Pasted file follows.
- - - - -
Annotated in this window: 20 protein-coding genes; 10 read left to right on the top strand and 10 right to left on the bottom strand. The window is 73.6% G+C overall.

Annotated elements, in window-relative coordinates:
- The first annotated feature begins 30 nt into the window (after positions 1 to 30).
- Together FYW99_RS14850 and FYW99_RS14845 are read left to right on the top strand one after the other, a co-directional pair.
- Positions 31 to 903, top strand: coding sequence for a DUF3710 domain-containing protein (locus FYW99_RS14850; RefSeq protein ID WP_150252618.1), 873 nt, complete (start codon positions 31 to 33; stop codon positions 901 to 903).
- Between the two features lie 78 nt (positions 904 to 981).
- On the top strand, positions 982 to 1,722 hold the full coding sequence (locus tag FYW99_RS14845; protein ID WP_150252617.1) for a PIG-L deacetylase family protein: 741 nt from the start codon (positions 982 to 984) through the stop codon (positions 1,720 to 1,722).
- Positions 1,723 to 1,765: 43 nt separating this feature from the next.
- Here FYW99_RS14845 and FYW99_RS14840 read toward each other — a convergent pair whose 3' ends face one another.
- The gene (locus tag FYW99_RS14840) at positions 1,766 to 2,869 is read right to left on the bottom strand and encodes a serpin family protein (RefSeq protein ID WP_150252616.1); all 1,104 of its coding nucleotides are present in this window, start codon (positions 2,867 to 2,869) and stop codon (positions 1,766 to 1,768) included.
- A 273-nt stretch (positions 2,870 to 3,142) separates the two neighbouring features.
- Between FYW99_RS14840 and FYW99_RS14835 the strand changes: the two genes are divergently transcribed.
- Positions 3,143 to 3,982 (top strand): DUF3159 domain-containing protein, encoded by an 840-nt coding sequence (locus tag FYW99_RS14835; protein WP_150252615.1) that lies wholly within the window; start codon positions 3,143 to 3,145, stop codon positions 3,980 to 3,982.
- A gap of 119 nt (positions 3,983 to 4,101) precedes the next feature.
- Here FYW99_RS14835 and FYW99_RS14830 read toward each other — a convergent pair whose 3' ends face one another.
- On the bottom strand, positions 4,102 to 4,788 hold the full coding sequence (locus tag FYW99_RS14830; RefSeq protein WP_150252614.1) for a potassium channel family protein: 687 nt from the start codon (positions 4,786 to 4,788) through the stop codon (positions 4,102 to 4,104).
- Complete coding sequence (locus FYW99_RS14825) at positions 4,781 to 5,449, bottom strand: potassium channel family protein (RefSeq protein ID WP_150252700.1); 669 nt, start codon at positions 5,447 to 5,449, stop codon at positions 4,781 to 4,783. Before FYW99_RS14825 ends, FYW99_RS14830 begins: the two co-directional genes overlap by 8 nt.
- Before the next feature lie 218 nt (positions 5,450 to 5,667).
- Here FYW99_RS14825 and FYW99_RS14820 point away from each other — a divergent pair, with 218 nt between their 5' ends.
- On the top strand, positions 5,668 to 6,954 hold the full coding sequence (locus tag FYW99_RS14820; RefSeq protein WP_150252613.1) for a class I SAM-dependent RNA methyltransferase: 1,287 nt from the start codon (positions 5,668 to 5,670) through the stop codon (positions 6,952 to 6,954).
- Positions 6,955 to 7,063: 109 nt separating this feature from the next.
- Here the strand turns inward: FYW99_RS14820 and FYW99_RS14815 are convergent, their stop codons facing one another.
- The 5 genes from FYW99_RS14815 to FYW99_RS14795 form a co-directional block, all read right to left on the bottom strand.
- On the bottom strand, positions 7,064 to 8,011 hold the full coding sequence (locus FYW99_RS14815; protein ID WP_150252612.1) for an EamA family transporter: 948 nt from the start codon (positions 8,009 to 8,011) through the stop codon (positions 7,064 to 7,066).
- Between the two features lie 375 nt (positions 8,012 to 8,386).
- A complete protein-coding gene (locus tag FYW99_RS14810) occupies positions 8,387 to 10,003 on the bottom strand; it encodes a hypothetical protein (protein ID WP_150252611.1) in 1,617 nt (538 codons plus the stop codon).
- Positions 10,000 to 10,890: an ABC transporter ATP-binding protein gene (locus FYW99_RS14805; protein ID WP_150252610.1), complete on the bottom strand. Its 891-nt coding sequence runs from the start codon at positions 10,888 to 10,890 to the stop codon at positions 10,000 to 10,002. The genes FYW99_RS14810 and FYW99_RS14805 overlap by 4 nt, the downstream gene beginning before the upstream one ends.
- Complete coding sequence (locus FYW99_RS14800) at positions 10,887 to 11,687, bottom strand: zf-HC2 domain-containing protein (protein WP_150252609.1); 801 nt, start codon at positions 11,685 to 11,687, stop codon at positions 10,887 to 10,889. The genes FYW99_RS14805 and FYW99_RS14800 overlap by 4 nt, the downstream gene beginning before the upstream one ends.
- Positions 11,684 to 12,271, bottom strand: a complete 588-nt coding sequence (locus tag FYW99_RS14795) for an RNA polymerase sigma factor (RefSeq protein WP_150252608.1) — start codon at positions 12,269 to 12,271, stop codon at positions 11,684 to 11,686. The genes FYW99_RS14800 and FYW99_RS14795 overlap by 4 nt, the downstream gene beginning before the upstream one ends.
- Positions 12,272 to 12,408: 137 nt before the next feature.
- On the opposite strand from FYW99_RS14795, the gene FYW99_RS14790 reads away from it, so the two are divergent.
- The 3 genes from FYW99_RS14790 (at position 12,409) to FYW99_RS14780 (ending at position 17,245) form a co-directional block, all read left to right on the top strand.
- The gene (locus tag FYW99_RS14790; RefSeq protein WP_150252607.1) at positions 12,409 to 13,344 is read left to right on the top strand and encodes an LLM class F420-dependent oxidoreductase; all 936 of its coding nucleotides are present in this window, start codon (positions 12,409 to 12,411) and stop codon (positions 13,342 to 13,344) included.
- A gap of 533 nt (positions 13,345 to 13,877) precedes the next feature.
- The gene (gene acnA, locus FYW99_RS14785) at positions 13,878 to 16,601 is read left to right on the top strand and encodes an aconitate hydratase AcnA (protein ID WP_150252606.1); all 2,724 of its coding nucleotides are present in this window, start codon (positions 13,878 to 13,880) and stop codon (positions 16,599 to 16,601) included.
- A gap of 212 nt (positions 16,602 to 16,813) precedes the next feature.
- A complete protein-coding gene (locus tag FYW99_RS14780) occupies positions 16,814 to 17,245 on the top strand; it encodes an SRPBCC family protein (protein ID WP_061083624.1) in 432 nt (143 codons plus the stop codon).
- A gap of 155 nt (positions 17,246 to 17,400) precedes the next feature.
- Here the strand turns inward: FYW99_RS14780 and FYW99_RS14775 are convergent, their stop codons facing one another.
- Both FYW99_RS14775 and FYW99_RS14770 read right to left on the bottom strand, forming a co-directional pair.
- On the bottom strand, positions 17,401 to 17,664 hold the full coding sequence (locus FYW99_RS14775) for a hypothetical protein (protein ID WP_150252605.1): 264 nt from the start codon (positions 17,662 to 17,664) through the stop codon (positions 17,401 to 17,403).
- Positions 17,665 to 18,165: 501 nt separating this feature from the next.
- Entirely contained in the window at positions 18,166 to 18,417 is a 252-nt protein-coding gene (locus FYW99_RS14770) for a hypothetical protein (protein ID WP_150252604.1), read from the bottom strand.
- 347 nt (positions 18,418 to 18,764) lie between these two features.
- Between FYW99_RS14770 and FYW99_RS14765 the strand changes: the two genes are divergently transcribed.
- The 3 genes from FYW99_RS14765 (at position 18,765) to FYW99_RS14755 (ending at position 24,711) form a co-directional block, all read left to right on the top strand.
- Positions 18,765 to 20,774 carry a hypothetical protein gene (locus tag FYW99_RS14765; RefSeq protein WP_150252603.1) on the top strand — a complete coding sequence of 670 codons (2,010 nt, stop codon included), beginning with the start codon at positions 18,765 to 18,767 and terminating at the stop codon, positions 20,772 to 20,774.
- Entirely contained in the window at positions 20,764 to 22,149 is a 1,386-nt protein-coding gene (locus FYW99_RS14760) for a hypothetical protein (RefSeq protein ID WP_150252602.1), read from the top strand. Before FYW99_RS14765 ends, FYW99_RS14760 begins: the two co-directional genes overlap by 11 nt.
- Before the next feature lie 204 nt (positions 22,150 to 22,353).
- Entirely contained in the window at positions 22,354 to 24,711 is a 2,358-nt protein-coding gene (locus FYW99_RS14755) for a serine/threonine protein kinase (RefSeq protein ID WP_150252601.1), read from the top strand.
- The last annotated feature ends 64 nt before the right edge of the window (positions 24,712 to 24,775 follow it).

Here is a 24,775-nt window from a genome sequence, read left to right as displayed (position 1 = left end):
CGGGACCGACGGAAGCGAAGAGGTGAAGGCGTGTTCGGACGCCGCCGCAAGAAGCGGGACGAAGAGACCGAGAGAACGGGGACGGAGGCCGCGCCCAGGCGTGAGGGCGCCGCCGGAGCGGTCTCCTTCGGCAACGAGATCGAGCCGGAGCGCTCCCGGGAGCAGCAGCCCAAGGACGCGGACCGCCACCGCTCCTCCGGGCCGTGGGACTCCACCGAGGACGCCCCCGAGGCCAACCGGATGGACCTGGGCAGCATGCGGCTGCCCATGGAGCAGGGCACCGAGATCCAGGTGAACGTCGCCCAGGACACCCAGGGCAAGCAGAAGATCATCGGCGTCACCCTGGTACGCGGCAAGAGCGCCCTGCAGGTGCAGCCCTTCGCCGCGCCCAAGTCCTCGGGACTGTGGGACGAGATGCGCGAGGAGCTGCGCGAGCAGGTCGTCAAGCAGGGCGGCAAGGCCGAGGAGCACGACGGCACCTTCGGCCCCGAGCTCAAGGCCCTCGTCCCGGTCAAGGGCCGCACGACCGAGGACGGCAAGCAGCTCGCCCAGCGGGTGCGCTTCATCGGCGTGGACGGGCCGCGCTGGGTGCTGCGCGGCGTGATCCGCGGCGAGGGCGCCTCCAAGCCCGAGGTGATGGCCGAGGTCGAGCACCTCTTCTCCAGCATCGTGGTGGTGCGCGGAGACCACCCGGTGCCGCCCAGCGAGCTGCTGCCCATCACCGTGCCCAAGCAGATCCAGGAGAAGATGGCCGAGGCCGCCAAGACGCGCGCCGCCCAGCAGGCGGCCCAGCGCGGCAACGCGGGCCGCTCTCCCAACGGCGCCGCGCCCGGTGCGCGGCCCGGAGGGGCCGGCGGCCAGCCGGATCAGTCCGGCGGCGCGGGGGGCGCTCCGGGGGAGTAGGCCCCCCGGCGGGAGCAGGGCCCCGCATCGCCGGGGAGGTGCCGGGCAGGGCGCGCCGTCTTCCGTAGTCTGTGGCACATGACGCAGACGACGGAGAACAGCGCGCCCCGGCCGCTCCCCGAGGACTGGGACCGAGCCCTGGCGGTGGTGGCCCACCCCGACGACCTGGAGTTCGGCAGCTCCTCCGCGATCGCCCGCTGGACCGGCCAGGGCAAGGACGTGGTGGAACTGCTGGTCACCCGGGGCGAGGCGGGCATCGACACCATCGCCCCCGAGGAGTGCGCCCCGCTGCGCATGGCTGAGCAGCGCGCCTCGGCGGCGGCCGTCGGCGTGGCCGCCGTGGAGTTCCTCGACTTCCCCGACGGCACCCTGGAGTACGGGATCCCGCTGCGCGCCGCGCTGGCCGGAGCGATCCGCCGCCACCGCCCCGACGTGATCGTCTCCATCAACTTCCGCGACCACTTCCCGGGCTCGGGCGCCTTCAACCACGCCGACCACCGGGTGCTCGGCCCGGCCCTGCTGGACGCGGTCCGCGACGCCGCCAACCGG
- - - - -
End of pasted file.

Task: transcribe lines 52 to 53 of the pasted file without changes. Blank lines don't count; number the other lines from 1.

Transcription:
Here is a 24,775-nt window from a genome sequence, read left to right as displayed (position 1 = left end):
CGGGACCGACGGAAGCGAAGAGGTGAAGGCGTGTTCGGACGCCGCCGCAAGAAGCGGGACGAAGAGACCGAGAGAACGGGGACGGAGGCCGCGCCCAGGCGTGAGGGCGCCGCCGGAGCGGTCTCCTTCGGCAACGAGATCGAGCCGGAGCGCTCCCGGGAGCAGCAGCCCAAGGACGCGGACCGCCACCGCTCCTCCGGGCCGTGGGACTCCACCGAGGACGCCCCCGAGGCCAACCGGATGGACCTGGGCAGCATGCGGCTGCCCATGGAGCAGGGCACCGAGATCCAGGTGAACGTCGCCCAGGACACCCAGGGCAAGCAGAAGATCATCGGCGTCACCCTGGTACGCGGCAAGAGCGCCCTGCAGGTGCAGCCCTTCGCCGCGCCCAAGTCCTCGGGACTGTGGGACGAGATGCGCGAGGAGCTGCGCGAGCAGGTCGTCAAGCAGGGCGGCAAGGCCGAGGAGCACGACGGCACCTTCGGCCCCGAGCTCAAGGCCCTCGTCCCGGTCAAGGGCCGCACGACCGAGGACGGCAAGCAGCTCGCCCAGCGGGTGCGCTTCATCGGCGTGGACGGGCCGCGCTGGGTGCTGCGCGGCGTGATCCGCGGCGAGGGCGCCTCCAAGCCCGAGGTGATGGCCGAGGTCGAGCACCTCTTCTCCAGCATCGTGGTGGTGCGCGGAGACCACCCGGTGCCGCCCAGCGAGCTGCTGCCCATCACCGTGCCCAAGCAGATCCAGGAGAAGATGGCCGAGGCCGCCAAGACGCGCGCCGCCCAGCAGGCGGCCCAGCGCGGCAACGCGGGCCGCTCTCCCAACGGCGCCGCGCCCGGTGCGCGGCCCGGAGGGGCCGGCGGCCAGCCGGATCAGTCCGGCGGCGCGGGGGGCGCTCCGGGGGAGTAGGCCCCCCGGCGGGAGCAGGGCCCCGCATCGCCGGGGAGGTGCCGGGCAGGGCGCGCCGTCTTCCGTAGTCTGTGGCACATGACGCAGACGACGGAGAACAGCGCGCCCCGGCCGCTCCCCGAGGACTGGGACCGAGCCCTGGCGGTGGTGGCCCACCCCGACGACCTGGAGTTCGGCAGCTCCTCCGCGATCGCCCGCTGGACCGGCCAGGGCAAGGACGTGGTGGAACTGCTGGTCACCCGGGGCGAGGCGGGCATCGACACCATCGCCCCCGAGGAGTGCGCCCCGCTGCGCATGGCTGAGCAGCGCGCCTCGGCGGCGGCCGTCGGCGTGGCCGCCGTGGAGTTCCTCGACTTCCCCGACGGCACCCTGGAGTACGGGATCCCGCTGCGCGCCGCGCTGGCCGGAGCGATCCGCCGCCACCGCCCCGACGTGATCGTCTCCATCAACTTCCGCGACCACTTCCCGGGCTCGGGCGCCTTCAACCACGCCGACCACCGGGTGCTCGGCCCGGCCCTGCTGGACGCGGTCCGCGACGCCGCCAACCGG